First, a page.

This study evaluated the effectiveness of a summer intervention program for middle school Algebra 1 Honors students. The intervention program, Pre-Algebra 1 Mini-Camp, was offered for rising seventh grade students at a middle school prior to them entering Algebra 1 in the Fall semester. The literature review and analysis of data from school districts in Central Florida showed that the increase in middle grade students enrollment in Algebra 1 has coincided with a decrease in the passing rate among those students on the Florida Algebra 1 End of Course exam and the course. The intervention program and this study were premised on the assumption that the decreased pass rate was the result of these students missing critical mathematics skills and concepts from the seventh grade curriculum. This study describes a design framework and other details of the intervention program. The evaluation study used a quasi-experimental design, comparing the 18 students who took part in the intervention with a comparison group composed of 21 other seventh grade students taking Algebra 1 Honors from the same school district. The matching sample was created using case-control matching based on student demographic data and sixth grade standardized test scores. Dependent variables were school district-administered, standardized test scores and grades collected during the first and second quarters of the school year. The main effect was tested using a within-between repeated measures MANOVA. Data analysis revealed that participants in the intervention group had slightly better performance on both standardized tests and grades versus the comparison sample (partial η2 = .06). The intervention groups also showed marginally better performance over time (partial η2 = .02). However, neither the between-group difference (F(2,32) = 1.04, p = .06) nor the greater improvement of the intervention group over time (F(2, 32) = 80.28, p = .83) were statistically significant. These findings of statistically non-significant differences must be interpreted cautiously due to the low power of the research design (Power = .22, between groups; Power = .10, between groups x time). A larger sample would be needed to achieve sufficient power in the research design. This study added to a small pool of research on seventh grade students enrolled in algebra courses. It briefly described some of the gaps in mathematical concepts and skills that likely led to students struggling for success in algebra. Implications of this study include revisiting policies supporting the enrollment of middle grade students in Algebra 1 Honors. This study also presents the design of a summer intervention program that may support student success in an algebra course and suggestions for creating a longer program which would provide more opportunity to support to the students' pre-algebra concepts, skills and practices.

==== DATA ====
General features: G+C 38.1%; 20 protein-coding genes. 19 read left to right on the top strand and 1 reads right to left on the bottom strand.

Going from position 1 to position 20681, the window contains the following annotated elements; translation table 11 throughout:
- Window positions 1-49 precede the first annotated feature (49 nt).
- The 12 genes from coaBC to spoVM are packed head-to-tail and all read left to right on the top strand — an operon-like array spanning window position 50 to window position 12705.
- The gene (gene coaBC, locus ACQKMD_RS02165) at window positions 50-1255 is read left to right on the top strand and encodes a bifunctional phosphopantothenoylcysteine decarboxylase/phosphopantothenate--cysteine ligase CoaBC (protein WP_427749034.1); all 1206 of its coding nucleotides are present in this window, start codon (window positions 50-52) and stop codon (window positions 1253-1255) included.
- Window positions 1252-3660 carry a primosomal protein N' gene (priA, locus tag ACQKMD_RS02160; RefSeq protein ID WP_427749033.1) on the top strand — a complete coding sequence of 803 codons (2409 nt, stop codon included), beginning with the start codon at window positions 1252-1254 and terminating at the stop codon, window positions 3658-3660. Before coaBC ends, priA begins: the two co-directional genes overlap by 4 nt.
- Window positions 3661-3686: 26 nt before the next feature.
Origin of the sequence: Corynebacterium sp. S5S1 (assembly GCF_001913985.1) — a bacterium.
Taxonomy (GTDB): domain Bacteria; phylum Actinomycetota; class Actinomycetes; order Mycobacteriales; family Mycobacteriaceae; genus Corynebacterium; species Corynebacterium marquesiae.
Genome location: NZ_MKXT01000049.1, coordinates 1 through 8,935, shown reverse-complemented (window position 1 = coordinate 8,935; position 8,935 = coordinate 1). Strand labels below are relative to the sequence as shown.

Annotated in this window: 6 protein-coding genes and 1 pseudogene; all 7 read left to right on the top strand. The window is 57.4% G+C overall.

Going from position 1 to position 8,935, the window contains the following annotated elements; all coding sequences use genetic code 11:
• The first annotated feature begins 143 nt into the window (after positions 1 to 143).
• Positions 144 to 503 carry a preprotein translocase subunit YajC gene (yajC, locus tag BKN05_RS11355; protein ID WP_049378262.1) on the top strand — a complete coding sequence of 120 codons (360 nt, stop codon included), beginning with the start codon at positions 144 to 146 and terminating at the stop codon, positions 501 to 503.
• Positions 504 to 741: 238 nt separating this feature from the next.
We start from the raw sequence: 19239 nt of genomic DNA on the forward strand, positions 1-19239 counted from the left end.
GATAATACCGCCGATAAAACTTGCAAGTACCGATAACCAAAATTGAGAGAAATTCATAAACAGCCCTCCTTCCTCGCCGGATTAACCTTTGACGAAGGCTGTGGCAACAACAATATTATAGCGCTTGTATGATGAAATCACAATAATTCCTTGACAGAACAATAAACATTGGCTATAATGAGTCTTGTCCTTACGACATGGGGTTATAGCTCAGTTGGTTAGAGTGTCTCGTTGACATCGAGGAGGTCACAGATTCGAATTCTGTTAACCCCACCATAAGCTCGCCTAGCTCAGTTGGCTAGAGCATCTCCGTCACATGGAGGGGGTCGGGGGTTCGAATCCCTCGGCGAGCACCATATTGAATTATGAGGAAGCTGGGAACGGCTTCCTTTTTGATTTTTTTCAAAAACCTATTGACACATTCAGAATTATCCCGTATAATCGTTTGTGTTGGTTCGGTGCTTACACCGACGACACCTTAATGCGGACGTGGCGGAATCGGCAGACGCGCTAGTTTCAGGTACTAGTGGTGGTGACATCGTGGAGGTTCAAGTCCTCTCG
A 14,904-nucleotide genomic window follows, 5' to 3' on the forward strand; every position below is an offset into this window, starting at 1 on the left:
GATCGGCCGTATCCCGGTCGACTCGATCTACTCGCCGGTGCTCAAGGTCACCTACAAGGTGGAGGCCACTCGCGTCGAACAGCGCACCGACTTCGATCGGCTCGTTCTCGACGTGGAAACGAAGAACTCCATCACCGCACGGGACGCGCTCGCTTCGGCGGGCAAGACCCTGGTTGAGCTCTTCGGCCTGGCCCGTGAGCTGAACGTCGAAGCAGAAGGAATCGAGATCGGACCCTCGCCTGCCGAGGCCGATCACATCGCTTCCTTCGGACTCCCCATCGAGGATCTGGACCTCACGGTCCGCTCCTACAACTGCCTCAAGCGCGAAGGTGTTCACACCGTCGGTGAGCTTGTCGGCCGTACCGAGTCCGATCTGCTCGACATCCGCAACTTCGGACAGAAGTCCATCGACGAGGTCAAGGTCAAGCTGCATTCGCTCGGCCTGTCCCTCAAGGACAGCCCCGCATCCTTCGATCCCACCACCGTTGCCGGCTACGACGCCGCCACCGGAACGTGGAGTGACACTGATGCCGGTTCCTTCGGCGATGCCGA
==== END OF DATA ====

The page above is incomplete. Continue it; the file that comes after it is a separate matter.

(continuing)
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Graduation Date





Boote, David


Doctor of Education (Ed.D.)


College of Community Innovation and Education


Learning Sciences and Educational Research

Degree Program

Curriculum and Instruction




CFE0007960; DP0023101





Release Date

May 2020

Length of Campus-only Access


Access Status

Doctoral Dissertation (Open Access)